Resolving shareholder deadlocks

Mar 5, 2024

We have discussed previously some of the reasons why your company should have a shareholders agreement, including that a shareholders agreement can set out a clear and tailored process for dealing with disputes amongst shareholders – see our article ‘5 Reasons Why You Shouldn’t Do Business Without a Shareholders Agreement’.

Disputes amongst shareholders are more likely to arise when there are an even number of shareholders with equal voting power and they are unable to reach a majority decision on a particular matter because 50% of the shareholders vote one way and 50% vote the other way – this is referred to as a ‘deadlock’.

Deadlocks can cause a company’s operations to come to a sudden standstill and pose a significant risk to companies whose constituent documents do not address what should happen if one occurs. Therefore, it is vital that a shareholders agreement contains a mechanism for resolving deadlocks.

We have summarised below some common deadlock mechanisms.

1. Casting Vote

One of the shareholders is granted a casting (i.e. deciding) vote, in order to determine the matter and break the deadlock.

2. Put/Call Option

A put option provides a shareholder with the right to sell their shares to the other shareholder/s at a predetermined price (for example, the fair market value of the shares at the date of the deadlock).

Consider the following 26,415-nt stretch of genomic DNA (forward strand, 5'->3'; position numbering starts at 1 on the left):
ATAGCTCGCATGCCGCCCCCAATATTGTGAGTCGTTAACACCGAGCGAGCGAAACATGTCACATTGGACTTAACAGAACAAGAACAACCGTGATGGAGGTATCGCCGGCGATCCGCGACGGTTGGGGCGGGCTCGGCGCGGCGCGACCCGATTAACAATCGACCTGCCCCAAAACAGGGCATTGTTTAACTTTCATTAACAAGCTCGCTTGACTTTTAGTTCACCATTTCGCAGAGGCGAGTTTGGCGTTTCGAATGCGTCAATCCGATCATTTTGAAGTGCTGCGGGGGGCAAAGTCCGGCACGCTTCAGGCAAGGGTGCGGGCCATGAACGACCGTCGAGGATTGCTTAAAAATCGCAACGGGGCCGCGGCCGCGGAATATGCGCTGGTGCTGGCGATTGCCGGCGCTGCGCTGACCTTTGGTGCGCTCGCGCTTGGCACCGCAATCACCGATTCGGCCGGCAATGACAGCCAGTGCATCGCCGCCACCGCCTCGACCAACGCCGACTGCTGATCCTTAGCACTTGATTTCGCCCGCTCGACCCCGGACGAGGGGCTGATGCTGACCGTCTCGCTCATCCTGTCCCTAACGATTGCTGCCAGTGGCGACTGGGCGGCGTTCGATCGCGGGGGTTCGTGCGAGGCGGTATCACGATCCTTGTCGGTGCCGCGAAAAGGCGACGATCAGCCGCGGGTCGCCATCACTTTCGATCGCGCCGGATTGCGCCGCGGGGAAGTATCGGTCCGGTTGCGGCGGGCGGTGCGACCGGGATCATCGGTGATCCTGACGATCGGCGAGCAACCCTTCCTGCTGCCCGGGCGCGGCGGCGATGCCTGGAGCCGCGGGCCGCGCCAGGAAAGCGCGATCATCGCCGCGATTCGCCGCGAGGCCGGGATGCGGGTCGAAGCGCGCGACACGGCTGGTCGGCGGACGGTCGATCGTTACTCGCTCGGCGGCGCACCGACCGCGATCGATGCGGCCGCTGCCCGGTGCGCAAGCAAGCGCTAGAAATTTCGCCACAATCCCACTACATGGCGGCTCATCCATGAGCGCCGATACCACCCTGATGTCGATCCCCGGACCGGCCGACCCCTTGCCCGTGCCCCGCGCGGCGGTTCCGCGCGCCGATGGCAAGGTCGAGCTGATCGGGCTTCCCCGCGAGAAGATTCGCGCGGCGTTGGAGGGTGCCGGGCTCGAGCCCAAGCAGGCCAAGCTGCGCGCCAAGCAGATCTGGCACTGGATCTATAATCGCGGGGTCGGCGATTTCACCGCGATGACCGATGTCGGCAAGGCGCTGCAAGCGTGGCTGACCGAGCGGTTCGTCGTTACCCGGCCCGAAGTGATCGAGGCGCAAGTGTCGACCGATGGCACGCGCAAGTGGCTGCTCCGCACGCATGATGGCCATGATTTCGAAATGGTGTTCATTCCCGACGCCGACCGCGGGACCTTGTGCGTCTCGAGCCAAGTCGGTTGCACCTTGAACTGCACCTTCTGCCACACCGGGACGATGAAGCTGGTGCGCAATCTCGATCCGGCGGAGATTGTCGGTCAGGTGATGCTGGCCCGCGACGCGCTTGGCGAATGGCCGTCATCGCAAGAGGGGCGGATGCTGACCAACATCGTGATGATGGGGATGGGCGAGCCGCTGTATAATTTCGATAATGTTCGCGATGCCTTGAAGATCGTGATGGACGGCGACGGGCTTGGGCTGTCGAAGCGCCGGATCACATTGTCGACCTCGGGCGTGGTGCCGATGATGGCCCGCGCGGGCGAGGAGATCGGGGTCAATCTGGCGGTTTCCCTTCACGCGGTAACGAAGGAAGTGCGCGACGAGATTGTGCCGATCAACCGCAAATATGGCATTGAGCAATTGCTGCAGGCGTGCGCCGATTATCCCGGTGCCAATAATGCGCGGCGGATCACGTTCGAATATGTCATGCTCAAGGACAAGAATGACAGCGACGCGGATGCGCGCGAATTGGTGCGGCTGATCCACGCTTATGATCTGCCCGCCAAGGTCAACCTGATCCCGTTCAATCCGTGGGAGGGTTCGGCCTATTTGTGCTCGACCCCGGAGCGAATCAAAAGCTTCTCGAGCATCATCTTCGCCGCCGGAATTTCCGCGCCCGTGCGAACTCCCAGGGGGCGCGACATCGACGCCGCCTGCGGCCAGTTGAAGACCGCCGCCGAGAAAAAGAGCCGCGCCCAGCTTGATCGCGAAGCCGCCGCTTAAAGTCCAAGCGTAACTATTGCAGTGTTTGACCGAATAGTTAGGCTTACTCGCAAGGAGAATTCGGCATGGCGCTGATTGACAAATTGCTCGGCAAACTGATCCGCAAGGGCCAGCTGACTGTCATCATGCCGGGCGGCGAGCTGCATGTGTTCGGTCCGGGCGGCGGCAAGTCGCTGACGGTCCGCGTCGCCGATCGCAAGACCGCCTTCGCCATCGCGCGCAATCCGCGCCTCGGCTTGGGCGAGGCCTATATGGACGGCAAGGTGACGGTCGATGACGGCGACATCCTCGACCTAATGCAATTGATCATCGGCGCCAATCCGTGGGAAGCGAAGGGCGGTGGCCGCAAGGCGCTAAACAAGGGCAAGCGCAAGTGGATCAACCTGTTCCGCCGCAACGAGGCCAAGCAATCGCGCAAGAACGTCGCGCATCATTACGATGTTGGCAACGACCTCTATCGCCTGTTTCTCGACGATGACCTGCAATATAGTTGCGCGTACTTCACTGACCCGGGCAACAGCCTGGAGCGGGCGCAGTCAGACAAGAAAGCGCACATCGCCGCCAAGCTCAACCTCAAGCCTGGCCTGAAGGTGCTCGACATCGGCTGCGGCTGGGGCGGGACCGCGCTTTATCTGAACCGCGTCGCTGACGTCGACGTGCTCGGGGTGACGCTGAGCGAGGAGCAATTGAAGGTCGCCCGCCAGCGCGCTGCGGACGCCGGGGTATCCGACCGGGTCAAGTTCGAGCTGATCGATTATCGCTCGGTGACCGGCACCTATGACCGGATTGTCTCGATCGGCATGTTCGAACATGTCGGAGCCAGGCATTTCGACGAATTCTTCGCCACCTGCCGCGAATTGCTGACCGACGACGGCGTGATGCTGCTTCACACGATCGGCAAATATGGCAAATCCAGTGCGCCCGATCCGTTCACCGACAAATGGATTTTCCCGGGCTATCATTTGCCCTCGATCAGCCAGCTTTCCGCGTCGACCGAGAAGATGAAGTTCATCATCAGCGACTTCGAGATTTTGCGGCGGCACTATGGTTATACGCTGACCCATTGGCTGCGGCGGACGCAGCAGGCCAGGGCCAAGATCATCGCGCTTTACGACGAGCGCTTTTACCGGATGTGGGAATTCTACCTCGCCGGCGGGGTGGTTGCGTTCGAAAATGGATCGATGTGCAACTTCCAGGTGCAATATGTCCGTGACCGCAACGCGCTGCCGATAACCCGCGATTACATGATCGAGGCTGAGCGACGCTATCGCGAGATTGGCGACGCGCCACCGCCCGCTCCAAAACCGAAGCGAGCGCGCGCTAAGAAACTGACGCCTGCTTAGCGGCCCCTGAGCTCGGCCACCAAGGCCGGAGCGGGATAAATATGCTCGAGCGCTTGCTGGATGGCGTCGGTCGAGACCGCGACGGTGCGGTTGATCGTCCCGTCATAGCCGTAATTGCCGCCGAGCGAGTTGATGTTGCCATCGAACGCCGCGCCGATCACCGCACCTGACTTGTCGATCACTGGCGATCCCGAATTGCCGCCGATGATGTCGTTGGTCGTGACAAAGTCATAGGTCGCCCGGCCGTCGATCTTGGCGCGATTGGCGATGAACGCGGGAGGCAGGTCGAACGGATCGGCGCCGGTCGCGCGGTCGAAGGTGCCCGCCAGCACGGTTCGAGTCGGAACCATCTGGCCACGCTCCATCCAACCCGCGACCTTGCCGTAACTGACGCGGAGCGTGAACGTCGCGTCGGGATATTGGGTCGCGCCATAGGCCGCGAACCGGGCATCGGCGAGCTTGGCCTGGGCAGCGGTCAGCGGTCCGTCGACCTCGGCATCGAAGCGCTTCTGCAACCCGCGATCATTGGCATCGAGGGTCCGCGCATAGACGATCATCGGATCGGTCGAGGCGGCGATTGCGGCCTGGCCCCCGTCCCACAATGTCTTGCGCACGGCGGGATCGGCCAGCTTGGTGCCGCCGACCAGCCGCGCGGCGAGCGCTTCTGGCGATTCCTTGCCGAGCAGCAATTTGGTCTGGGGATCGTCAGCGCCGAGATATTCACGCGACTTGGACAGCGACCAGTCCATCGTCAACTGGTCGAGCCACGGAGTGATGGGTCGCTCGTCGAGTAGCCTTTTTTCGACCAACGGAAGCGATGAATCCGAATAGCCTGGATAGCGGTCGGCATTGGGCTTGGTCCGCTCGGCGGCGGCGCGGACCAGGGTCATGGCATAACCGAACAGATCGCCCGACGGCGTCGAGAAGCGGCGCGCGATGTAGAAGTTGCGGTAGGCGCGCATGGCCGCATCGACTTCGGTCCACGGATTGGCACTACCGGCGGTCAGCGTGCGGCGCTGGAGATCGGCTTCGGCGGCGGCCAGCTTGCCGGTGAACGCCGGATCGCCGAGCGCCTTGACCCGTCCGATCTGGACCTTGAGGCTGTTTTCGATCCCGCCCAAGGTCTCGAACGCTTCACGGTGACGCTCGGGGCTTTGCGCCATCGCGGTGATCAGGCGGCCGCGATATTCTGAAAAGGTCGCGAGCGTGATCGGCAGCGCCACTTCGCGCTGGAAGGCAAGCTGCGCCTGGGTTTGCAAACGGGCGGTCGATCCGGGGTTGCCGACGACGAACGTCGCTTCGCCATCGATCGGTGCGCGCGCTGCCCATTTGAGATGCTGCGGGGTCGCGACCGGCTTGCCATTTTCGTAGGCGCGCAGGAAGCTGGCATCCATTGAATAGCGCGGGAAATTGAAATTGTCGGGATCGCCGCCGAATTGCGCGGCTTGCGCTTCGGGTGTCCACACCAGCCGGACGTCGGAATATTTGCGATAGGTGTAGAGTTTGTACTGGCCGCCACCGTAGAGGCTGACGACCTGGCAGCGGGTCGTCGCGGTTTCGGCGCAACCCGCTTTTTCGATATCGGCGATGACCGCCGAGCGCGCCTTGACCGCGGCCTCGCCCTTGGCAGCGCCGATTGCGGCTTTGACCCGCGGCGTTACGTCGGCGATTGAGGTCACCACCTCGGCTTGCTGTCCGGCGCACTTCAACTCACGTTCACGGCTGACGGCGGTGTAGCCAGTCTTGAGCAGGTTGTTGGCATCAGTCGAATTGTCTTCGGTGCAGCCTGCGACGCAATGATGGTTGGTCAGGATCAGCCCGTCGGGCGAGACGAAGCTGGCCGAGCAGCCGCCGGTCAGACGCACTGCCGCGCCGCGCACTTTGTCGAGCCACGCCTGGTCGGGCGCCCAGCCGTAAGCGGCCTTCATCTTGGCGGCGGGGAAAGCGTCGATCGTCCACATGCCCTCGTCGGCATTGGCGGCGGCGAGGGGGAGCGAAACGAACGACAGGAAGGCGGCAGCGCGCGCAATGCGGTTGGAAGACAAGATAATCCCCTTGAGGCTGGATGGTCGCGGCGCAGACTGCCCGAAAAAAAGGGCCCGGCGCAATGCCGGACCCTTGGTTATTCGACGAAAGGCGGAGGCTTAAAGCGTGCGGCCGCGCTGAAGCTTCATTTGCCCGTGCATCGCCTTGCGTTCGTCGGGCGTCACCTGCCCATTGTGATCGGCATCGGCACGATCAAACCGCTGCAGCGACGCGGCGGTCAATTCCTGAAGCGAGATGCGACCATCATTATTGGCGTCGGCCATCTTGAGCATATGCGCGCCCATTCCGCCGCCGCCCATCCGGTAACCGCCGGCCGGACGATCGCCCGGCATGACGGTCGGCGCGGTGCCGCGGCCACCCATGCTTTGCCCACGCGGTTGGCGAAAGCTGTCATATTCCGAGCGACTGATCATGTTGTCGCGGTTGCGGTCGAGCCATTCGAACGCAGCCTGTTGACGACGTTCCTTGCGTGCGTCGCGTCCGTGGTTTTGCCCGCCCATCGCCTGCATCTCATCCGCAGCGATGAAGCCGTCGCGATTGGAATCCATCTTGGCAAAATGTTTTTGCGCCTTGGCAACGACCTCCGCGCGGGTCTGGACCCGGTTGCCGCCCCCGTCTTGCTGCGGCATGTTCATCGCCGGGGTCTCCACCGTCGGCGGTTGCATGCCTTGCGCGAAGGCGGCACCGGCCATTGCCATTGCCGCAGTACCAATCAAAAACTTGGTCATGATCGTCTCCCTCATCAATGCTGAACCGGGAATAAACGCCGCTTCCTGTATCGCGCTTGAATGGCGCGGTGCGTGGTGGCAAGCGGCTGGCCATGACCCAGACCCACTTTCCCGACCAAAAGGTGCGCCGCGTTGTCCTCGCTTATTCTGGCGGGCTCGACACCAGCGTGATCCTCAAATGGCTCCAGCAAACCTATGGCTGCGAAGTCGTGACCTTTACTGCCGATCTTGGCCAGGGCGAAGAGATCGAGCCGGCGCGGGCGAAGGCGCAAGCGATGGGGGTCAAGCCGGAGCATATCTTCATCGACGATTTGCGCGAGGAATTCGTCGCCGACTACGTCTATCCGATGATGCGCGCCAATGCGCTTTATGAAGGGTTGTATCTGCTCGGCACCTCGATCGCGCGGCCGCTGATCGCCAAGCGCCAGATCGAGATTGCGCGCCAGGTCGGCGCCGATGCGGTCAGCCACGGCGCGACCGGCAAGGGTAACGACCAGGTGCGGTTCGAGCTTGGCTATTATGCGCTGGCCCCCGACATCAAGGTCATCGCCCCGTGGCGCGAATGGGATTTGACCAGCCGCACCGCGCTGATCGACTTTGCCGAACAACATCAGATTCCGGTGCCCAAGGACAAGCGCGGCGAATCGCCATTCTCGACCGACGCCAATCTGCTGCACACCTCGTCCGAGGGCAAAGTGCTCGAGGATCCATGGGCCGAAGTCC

A call option on the other hand provides a shareholder with the right to purchase the shares of the other shareholder/s at a predetermined price.

3. Russian Roulette

Any shareholder (the ‘offeror’) may offer to sell its shares in the company to the other shareholder/s (‘the offeree/s’) at a certain price. The offeree/s may then either buy the offeror’s shares at that price or require the offeror to instead purchase the offeree’s shares at that certain price.

4. Blind Auction

This is a variation on the Russian roulette procedure whereby each shareholder lodges a sealed bid for the purchase of the other shareholders’ shares and the highest bidder must then purchase the other shareholders’ shares in the company at the price offered in the sealed bid.

5. Mediation

The shareholders must engage in mediation whereby a non-biased third party mediates the discussions and negotiations amongst the shareholders with a view to resolving the deadlock.


Each option has its pros and cons. Therefore, which mechanism for resolving deadlocks is right for your company will depend on the relevant circumstances and the relationship between the shareholders.

If you need more information about resolving deadlocks or shareholders agreements more broadly, please contact Denise Wightman, Partner, or Brighid Virtue, Lawyer, to discuss.